Facing climate change and improving emergency responses in Southern America by analysing urban cyclonic wind events
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AuthorPérez Arévalo, Raúl; Serrano Montes, José Luis; Rodrigo Comino, Jesús; Caballero Calvo, Andrés
Urban quality lifeClimate changeUrban managementNatural hazardsTropical dry climate
R. Pérez-Arévalo et al. Facing climate change and improving emergency responses in Southern America by analysing urban cyclonic wind events. Urban Climate 49 (2023) 101489[https://doi.org/10.1016/j.uclim.2023.101489]
SponsorshipUniversidad de Granada / CBUA.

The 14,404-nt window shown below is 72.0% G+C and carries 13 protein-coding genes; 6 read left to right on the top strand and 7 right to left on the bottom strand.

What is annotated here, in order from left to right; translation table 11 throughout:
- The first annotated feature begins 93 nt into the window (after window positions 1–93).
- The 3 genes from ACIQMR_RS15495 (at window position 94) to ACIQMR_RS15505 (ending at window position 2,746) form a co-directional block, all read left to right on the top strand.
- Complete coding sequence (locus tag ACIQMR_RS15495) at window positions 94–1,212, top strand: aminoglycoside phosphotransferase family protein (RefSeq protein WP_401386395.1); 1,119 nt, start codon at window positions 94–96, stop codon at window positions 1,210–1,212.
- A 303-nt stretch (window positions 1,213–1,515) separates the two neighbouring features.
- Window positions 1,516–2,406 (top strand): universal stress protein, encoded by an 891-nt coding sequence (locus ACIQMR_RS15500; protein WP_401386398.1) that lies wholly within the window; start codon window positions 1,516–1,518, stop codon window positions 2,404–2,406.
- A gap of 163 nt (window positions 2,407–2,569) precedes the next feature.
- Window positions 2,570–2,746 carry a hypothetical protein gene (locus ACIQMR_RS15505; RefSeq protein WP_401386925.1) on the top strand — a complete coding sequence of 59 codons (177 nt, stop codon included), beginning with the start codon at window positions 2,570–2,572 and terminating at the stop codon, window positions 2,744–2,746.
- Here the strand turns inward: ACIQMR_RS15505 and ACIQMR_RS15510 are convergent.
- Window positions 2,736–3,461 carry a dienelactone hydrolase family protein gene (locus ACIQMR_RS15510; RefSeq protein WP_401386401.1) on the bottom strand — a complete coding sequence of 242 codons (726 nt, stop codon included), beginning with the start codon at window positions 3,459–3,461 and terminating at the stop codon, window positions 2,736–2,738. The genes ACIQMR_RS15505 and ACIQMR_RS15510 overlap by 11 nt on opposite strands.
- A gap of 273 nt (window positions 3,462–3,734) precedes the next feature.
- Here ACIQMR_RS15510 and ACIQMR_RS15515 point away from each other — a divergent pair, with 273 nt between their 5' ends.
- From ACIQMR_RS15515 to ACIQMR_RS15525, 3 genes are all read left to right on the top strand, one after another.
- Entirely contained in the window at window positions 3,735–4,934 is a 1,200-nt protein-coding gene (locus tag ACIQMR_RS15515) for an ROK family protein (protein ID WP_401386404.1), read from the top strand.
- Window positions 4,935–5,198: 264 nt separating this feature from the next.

Climate change is modifying the spatiotemporal patterns of global precipitation events, temperatures, and winds, therefore, after extreme events, improving emergency responses in urban areas is key to saving its inhabitants. In Southern America, the number of extreme events is increasing. This is the case of Soledad, the municipality in Colombia where most of the catastrophic wind phenomena take place. To date, no studies have been conducted to quantify the impacts and effects of the urban cyclonic wind phenomena on society and the urban built environment. This lack of information and dissemination means that the population is not informed of the magnitude of the problem. This research aims to generate a risk map of atmospheric wind phenomena to evaluate their impacts and establish spatial-temporal correlations based on meteorological data from the last 20 years. Moreover, the online press has been used to identify the location of these phenomena and their negative impacts over time. For each event, the following indicators have been studied: (1) location of the atmospheric wind events; (2) occurrence rate; (3) impact of the events discriminated by fatalities, injuries, and affected houses. The results show that in 20 years, a total of 34 urban cyclonic wind events were reported. Those occurrences have impacted 60 neighbourhoods, leaving 7 deaths, 14,552 injured, and 5180 affected homes. These findings show the magnitude of the problem and the need to inform the population to improve emergency responses. We conclude that effective consideration of the resulting map will be crucial in the processes of decision-making related to territorial planning in Soledad, but also in other Southern American cities.